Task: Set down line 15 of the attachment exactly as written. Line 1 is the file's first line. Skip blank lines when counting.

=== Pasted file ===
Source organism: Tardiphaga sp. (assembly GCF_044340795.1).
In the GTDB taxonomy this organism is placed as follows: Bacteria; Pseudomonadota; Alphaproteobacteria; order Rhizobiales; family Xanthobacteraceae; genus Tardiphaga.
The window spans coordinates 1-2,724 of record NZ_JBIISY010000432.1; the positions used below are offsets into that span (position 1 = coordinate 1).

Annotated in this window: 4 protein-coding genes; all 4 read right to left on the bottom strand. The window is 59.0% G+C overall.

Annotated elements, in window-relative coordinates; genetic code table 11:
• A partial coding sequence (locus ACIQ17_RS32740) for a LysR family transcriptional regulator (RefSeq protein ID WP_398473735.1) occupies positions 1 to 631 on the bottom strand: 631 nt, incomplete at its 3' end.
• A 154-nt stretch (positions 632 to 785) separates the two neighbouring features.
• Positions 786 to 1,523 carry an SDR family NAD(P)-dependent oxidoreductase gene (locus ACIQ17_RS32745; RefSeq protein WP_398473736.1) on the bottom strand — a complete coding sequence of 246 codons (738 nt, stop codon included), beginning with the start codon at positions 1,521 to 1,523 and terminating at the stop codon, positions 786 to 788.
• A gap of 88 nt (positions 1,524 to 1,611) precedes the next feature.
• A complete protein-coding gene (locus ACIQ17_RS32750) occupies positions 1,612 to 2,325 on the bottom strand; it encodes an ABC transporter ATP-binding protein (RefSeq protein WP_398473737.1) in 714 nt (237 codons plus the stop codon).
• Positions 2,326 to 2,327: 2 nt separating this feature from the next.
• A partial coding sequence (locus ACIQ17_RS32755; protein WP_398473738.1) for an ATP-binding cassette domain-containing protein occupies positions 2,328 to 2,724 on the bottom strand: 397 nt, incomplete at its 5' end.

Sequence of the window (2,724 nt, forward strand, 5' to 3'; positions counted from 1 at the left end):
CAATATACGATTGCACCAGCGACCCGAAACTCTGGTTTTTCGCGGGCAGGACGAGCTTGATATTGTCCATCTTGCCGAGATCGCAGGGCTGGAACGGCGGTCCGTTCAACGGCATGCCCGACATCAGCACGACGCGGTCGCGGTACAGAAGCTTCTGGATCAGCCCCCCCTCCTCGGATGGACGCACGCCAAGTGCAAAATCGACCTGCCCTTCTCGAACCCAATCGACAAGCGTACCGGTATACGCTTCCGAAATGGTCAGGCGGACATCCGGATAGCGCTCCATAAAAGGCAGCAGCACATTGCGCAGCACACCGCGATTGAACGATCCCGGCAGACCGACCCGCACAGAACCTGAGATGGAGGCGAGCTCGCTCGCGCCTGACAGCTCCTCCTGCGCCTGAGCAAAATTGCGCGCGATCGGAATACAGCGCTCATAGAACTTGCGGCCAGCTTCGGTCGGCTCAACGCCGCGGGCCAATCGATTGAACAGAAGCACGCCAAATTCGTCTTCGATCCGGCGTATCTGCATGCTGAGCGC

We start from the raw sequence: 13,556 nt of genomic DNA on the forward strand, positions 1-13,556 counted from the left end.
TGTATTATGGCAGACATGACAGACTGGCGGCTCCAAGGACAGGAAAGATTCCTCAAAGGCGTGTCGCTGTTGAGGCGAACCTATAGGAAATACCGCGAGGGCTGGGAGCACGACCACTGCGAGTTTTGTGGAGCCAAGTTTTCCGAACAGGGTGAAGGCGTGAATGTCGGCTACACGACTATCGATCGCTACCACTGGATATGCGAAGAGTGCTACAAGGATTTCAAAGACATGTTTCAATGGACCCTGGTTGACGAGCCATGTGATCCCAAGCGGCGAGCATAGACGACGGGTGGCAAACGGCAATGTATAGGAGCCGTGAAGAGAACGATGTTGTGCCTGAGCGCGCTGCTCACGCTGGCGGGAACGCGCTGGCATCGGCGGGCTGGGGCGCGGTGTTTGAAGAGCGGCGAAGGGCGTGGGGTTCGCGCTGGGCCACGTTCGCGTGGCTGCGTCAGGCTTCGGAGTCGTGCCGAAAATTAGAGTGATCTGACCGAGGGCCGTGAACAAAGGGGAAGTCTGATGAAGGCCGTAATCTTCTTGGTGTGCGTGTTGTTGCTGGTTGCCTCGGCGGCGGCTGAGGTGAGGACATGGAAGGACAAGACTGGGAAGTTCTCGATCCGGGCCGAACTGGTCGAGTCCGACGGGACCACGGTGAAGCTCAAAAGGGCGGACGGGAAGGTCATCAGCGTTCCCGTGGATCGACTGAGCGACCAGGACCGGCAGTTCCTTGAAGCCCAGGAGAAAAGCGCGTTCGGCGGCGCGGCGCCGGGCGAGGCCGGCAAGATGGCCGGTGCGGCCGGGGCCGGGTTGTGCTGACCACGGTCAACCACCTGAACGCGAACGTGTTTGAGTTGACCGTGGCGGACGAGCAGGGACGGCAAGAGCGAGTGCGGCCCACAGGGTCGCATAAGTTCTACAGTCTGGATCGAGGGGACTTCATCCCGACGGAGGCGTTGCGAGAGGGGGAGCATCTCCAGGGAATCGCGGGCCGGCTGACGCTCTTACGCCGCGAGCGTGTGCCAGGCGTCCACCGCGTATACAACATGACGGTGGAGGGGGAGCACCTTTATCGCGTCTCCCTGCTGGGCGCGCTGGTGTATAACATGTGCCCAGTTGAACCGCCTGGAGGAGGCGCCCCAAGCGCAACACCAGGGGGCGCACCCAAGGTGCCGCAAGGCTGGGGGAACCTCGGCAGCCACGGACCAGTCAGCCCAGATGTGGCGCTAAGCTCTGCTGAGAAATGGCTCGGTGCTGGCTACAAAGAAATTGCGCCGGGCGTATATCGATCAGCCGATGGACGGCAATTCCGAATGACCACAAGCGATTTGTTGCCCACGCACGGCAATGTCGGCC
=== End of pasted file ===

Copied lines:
We start from the raw sequence: 13,556 nt of genomic DNA on the forward strand, positions 1-13,556 counted from the left end.